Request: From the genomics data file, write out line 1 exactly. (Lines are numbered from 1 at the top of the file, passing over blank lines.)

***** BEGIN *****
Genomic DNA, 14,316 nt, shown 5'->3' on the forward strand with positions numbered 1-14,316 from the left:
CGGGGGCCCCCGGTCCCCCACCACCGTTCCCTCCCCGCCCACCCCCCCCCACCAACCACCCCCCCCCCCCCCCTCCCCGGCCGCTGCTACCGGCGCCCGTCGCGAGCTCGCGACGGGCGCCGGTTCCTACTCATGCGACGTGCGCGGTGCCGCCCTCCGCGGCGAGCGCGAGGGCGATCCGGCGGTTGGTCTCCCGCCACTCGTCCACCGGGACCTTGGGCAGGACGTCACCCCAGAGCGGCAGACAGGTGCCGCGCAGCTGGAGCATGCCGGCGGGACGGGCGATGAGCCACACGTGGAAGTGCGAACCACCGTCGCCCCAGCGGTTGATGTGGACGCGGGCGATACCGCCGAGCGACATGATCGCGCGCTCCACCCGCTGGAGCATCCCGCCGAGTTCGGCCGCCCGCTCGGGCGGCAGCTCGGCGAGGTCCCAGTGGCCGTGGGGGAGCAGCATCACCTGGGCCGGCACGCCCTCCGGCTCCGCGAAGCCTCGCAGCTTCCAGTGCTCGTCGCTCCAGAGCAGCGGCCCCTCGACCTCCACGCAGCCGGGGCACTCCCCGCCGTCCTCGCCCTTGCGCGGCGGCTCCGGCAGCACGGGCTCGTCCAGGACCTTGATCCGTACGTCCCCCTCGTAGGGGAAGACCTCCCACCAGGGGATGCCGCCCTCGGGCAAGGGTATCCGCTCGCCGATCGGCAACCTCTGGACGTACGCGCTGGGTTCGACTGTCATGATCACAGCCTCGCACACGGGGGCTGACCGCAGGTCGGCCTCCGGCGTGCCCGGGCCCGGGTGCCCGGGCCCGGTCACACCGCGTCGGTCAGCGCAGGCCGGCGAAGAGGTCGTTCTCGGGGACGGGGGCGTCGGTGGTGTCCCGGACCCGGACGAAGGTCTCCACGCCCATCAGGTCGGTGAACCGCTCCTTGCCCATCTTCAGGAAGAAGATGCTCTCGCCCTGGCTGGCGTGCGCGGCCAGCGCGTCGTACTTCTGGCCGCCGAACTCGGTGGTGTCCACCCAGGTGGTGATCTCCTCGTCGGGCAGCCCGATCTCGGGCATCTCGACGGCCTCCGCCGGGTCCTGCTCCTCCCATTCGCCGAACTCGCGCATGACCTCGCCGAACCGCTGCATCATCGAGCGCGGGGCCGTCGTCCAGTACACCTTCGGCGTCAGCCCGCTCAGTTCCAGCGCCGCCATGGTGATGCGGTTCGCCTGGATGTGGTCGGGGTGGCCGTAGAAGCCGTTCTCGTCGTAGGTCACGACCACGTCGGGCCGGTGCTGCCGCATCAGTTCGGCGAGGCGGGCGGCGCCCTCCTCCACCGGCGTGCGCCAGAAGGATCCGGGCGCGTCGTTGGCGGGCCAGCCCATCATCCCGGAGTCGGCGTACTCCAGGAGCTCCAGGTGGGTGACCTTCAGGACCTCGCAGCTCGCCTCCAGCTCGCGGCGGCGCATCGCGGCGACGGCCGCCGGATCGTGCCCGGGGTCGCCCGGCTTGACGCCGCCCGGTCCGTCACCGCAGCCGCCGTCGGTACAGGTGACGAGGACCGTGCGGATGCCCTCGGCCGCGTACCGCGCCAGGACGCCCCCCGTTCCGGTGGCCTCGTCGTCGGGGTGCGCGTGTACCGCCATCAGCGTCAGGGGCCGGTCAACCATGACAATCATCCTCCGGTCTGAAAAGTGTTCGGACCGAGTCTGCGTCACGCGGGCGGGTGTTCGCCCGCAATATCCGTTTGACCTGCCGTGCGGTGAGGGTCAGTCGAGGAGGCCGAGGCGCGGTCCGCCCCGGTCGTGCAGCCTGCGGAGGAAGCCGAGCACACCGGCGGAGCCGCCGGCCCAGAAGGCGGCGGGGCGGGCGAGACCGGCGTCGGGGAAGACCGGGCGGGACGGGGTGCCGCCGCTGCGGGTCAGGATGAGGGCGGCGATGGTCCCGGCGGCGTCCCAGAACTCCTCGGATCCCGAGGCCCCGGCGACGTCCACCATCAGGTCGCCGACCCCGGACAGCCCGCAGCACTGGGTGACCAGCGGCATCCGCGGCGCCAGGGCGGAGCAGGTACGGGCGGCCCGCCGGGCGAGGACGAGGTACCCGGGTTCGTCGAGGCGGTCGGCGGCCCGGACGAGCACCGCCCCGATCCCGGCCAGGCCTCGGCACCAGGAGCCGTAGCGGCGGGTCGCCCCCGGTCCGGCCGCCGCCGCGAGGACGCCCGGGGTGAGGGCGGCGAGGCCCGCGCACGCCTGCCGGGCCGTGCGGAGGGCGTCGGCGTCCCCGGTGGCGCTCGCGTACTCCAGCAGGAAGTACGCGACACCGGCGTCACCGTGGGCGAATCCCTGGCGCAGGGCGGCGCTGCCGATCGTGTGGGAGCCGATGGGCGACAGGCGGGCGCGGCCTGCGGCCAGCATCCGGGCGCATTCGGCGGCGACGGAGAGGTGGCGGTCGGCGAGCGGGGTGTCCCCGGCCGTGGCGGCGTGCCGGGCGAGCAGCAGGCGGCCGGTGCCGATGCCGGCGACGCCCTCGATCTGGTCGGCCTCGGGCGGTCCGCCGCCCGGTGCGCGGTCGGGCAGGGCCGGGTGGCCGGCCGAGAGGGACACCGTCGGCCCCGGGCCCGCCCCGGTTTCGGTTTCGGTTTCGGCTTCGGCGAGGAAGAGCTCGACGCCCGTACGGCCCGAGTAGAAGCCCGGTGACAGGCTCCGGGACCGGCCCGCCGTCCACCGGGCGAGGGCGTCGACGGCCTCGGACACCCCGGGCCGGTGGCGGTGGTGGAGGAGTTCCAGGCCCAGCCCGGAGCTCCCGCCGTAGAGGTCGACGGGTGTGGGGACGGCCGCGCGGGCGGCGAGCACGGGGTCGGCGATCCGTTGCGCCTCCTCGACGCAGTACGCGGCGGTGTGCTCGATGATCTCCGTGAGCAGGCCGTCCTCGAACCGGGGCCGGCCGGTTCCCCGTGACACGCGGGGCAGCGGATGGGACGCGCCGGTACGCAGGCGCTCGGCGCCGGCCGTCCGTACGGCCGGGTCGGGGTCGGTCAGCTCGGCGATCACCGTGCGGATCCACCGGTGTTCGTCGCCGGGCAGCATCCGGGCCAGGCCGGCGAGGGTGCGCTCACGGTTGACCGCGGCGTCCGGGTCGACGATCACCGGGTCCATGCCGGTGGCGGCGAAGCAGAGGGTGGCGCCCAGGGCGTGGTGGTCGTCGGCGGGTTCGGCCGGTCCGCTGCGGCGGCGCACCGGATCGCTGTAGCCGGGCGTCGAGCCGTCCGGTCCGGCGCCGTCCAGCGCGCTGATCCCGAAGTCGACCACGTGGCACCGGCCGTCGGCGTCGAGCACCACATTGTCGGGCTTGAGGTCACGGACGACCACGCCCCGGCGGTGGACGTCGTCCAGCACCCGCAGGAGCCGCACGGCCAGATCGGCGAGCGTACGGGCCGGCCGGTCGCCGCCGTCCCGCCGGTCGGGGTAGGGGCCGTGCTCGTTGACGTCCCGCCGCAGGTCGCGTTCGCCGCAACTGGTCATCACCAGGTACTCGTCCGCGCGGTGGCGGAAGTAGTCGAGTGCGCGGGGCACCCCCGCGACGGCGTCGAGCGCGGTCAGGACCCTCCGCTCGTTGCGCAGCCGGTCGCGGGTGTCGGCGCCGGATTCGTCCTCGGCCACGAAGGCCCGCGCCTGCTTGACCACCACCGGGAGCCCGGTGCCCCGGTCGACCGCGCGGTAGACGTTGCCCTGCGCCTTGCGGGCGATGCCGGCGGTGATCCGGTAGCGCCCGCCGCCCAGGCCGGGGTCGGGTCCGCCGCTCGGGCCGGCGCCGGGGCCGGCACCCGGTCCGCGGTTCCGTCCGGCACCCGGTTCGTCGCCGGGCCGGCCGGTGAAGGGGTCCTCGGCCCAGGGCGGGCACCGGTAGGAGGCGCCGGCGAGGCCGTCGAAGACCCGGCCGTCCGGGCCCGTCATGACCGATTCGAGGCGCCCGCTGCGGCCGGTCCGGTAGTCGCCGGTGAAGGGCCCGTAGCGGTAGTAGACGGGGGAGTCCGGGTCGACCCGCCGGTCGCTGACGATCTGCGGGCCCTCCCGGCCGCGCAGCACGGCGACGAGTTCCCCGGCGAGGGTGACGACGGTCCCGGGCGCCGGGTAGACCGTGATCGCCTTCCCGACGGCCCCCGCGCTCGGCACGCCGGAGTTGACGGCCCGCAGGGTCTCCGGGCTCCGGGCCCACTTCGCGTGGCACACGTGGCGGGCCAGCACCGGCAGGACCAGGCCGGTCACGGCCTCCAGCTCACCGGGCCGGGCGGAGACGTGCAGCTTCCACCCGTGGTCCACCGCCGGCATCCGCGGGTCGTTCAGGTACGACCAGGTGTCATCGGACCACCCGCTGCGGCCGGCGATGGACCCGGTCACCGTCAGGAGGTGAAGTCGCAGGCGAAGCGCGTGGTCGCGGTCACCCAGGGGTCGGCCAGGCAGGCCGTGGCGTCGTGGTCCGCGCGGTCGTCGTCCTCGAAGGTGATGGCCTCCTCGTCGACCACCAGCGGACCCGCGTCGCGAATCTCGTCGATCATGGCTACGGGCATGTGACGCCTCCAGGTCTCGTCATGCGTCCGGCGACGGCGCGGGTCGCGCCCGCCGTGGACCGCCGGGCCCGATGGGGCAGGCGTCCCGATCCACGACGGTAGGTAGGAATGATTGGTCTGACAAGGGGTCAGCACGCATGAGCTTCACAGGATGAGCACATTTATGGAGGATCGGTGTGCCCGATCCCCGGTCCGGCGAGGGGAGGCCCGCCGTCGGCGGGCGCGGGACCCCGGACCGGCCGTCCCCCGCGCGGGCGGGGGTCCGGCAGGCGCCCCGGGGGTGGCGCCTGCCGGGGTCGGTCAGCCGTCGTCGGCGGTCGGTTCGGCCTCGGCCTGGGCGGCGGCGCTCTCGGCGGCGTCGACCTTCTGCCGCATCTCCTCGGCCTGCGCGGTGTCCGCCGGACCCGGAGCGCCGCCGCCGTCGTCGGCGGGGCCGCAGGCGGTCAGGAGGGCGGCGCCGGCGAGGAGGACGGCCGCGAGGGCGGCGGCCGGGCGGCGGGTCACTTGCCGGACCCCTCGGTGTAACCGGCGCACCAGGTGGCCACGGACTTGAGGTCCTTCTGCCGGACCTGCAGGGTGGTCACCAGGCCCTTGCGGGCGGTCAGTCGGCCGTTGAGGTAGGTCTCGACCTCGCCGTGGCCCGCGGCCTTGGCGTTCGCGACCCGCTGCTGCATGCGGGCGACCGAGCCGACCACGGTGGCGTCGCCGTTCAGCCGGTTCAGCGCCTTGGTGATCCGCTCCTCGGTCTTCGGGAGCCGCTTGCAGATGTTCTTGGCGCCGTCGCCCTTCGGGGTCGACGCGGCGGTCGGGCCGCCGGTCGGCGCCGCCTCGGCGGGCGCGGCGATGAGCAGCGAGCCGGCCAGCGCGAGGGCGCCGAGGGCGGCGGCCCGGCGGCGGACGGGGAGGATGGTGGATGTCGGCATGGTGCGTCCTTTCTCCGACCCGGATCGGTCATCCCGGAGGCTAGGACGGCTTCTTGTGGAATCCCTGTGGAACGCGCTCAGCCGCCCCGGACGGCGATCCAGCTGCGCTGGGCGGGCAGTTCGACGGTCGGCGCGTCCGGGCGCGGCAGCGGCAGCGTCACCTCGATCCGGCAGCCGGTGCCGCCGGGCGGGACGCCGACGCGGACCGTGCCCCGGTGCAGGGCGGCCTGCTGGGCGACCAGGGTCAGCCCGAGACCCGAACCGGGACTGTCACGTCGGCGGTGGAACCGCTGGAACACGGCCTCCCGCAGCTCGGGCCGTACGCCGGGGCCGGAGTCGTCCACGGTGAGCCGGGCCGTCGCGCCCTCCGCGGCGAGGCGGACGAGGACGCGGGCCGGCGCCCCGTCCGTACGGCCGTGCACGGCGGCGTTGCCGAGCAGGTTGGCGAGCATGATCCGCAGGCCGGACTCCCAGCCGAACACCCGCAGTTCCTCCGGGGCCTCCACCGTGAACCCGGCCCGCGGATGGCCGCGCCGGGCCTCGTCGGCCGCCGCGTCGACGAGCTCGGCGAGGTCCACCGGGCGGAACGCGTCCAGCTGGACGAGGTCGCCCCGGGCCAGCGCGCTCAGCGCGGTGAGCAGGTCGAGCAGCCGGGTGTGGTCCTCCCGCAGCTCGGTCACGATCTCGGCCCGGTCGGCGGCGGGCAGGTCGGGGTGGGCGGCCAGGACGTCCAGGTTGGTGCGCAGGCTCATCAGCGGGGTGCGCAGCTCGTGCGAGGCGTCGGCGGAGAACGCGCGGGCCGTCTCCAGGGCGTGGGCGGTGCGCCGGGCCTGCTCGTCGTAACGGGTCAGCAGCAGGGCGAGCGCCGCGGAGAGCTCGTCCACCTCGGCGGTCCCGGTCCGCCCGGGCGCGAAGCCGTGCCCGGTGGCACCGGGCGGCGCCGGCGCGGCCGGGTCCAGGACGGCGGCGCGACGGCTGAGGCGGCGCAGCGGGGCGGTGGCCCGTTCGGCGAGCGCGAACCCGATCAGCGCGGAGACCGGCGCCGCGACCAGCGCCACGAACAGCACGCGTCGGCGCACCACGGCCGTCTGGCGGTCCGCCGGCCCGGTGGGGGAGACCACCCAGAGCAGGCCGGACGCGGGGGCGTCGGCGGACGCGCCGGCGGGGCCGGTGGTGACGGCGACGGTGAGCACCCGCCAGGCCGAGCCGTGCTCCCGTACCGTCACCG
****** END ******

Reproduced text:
Genomic DNA, 14,316 nt, shown 5'->3' on the forward strand with positions numbered 1-14,316 from the left: